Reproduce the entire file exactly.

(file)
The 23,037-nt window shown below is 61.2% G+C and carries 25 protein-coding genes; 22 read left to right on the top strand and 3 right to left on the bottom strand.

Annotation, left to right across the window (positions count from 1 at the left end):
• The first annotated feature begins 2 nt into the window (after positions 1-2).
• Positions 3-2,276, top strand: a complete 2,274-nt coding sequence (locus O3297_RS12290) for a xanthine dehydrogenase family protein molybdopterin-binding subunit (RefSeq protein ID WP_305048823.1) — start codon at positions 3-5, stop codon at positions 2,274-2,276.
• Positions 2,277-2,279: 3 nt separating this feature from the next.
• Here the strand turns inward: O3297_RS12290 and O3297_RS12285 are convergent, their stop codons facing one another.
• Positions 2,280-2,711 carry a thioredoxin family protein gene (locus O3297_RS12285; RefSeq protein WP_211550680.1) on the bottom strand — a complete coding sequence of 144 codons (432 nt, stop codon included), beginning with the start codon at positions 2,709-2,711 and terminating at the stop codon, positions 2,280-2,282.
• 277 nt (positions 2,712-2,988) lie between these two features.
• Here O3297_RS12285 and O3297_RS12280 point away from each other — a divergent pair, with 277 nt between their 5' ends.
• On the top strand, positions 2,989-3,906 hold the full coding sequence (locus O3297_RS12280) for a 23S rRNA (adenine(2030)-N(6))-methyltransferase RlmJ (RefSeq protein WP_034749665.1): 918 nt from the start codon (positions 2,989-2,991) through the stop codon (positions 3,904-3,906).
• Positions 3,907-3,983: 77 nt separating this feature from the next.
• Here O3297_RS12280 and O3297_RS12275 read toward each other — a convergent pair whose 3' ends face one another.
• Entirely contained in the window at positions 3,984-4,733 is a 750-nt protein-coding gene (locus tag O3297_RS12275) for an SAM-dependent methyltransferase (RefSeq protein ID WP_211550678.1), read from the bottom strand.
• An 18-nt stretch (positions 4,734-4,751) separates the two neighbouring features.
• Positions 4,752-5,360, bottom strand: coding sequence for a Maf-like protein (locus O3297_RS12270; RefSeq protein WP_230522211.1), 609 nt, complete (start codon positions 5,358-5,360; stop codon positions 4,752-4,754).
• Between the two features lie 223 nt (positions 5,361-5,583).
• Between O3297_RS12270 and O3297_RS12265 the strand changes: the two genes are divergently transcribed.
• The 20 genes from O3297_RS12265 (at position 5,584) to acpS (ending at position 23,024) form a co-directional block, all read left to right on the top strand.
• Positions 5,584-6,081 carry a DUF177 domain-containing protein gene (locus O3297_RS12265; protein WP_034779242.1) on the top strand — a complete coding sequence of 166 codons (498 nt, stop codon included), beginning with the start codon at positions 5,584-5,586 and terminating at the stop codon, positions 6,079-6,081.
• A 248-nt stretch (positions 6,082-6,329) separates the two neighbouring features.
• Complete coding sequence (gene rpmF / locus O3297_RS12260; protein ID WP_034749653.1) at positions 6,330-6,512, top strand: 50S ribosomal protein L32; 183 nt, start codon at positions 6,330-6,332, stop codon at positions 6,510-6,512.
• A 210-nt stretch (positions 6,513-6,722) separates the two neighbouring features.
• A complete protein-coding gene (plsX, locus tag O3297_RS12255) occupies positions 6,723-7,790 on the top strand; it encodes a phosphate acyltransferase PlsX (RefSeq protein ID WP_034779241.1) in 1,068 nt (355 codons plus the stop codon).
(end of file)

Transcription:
The 23,037-nt window shown below is 61.2% G+C and carries 25 protein-coding genes; 22 read left to right on the top strand and 3 right to left on the bottom strand.

Annotation, left to right across the window (positions count from 1 at the left end):
• The first annotated feature begins 2 nt into the window (after positions 1-2).
• Positions 3-2,276, top strand: a complete 2,274-nt coding sequence (locus O3297_RS12290) for a xanthine dehydrogenase family protein molybdopterin-binding subunit (RefSeq protein ID WP_305048823.1) — start codon at positions 3-5, stop codon at positions 2,274-2,276.
• Positions 2,277-2,279: 3 nt separating this feature from the next.
• Here the strand turns inward: O3297_RS12290 and O3297_RS12285 are convergent, their stop codons facing one another.
• Positions 2,280-2,711 carry a thioredoxin family protein gene (locus O3297_RS12285; RefSeq protein WP_211550680.1) on the bottom strand — a complete coding sequence of 144 codons (432 nt, stop codon included), beginning with the start codon at positions 2,709-2,711 and terminating at the stop codon, positions 2,280-2,282.
• 277 nt (positions 2,712-2,988) lie between these two features.
• Here O3297_RS12285 and O3297_RS12280 point away from each other — a divergent pair, with 277 nt between their 5' ends.
• On the top strand, positions 2,989-3,906 hold the full coding sequence (locus O3297_RS12280) for a 23S rRNA (adenine(2030)-N(6))-methyltransferase RlmJ (RefSeq protein WP_034749665.1): 918 nt from the start codon (positions 2,989-2,991) through the stop codon (positions 3,904-3,906).
• Positions 3,907-3,983: 77 nt separating this feature from the next.
• Here O3297_RS12280 and O3297_RS12275 read toward each other — a convergent pair whose 3' ends face one another.
• Entirely contained in the window at positions 3,984-4,733 is a 750-nt protein-coding gene (locus tag O3297_RS12275) for an SAM-dependent methyltransferase (RefSeq protein ID WP_211550678.1), read from the bottom strand.
• An 18-nt stretch (positions 4,734-4,751) separates the two neighbouring features.
• Positions 4,752-5,360, bottom strand: coding sequence for a Maf-like protein (locus O3297_RS12270; RefSeq protein WP_230522211.1), 609 nt, complete (start codon positions 5,358-5,360; stop codon positions 4,752-4,754).
• Between the two features lie 223 nt (positions 5,361-5,583).
• Between O3297_RS12270 and O3297_RS12265 the strand changes: the two genes are divergently transcribed.
• The 20 genes from O3297_RS12265 (at position 5,584) to acpS (ending at position 23,024) form a co-directional block, all read left to right on the top strand.
• Positions 5,584-6,081 carry a DUF177 domain-containing protein gene (locus O3297_RS12265; protein WP_034779242.1) on the top strand — a complete coding sequence of 166 codons (498 nt, stop codon included), beginning with the start codon at positions 5,584-5,586 and terminating at the stop codon, positions 6,079-6,081.
• A 248-nt stretch (positions 6,082-6,329) separates the two neighbouring features.
• Complete coding sequence (gene rpmF / locus O3297_RS12260; protein ID WP_034749653.1) at positions 6,330-6,512, top strand: 50S ribosomal protein L32; 183 nt, start codon at positions 6,330-6,332, stop codon at positions 6,510-6,512.
• A 210-nt stretch (positions 6,513-6,722) separates the two neighbouring features.
• A complete protein-coding gene (plsX, locus tag O3297_RS12255) occupies positions 6,723-7,790 on the top strand; it encodes a phosphate acyltransferase PlsX (RefSeq protein ID WP_034779241.1) in 1,068 nt (355 codons plus the stop codon).